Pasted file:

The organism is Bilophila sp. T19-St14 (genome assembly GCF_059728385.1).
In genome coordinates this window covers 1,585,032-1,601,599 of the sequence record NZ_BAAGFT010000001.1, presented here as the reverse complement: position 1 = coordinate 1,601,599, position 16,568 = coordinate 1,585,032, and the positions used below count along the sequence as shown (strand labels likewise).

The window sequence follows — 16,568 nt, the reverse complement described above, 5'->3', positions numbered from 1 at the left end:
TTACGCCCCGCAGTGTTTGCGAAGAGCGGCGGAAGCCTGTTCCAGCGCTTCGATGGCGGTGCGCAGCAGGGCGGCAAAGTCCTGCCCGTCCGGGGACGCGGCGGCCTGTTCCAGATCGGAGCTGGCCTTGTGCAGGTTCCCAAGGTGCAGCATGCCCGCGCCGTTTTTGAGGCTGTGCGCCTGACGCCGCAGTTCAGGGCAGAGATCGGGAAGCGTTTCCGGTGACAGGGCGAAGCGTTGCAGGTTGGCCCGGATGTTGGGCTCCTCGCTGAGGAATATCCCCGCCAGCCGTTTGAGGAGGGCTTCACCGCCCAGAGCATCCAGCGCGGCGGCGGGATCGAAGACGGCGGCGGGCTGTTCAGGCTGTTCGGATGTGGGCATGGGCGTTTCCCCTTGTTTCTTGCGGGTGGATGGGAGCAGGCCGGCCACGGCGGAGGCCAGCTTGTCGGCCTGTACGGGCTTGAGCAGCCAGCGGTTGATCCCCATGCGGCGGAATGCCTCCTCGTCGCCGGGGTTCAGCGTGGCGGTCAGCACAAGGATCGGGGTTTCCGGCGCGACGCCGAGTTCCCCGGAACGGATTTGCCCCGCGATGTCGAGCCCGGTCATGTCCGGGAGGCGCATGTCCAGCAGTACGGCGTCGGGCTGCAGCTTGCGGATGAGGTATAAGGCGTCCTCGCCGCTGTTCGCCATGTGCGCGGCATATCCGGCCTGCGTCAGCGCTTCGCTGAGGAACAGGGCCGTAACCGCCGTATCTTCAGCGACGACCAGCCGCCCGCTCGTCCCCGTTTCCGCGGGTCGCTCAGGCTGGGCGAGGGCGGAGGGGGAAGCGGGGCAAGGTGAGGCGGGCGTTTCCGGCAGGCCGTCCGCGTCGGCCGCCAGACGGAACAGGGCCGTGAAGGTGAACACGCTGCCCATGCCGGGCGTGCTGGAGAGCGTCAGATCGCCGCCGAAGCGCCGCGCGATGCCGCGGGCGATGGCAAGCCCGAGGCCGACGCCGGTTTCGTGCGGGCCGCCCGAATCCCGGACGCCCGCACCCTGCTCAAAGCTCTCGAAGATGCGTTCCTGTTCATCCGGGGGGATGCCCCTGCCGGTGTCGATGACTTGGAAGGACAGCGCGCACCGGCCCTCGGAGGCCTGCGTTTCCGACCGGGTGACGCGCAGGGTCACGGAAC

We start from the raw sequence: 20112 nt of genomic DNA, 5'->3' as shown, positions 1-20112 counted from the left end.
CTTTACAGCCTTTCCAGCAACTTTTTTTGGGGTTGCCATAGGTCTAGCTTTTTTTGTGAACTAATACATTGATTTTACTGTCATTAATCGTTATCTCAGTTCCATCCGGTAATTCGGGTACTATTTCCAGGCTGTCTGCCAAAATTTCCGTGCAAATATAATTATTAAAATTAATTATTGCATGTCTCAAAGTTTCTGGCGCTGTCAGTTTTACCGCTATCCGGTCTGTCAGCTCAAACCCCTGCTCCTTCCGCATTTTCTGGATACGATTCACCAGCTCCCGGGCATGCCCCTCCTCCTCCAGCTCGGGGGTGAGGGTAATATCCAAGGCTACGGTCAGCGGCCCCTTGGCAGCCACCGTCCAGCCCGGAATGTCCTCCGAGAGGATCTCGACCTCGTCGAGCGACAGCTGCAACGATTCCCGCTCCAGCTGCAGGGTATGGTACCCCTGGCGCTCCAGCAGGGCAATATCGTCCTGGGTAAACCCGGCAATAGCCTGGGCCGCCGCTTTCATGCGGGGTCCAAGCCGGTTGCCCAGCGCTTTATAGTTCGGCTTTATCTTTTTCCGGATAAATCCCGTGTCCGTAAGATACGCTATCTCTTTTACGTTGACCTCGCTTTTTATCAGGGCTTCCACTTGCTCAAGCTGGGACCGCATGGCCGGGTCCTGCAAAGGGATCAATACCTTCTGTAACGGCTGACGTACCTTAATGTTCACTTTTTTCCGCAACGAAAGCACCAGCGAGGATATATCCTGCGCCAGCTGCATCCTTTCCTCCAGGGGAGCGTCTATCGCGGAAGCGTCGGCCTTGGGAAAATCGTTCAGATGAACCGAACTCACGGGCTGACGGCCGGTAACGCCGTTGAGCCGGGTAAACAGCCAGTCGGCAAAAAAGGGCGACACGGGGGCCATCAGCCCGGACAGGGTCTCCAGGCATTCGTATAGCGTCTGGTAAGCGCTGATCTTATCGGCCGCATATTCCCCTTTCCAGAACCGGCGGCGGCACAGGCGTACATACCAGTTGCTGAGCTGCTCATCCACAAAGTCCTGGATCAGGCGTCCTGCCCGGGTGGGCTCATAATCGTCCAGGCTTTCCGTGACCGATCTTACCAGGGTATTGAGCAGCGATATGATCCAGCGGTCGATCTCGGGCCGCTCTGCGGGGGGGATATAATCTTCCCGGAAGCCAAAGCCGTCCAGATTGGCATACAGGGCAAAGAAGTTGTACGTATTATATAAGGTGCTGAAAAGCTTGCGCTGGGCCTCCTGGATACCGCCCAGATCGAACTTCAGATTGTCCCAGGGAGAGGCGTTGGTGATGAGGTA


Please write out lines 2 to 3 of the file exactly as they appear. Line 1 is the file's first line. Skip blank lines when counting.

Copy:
In genome coordinates this window covers 1,585,032-1,601,599 of the sequence record NZ_BAAGFT010000001.1, presented here as the reverse complement: position 1 = coordinate 1,601,599, position 16,568 = coordinate 1,585,032, and the positions used below count along the sequence as shown (strand labels likewise).

The window sequence follows — 16,568 nt, the reverse complement described above, 5'->3', positions numbered from 1 at the left end: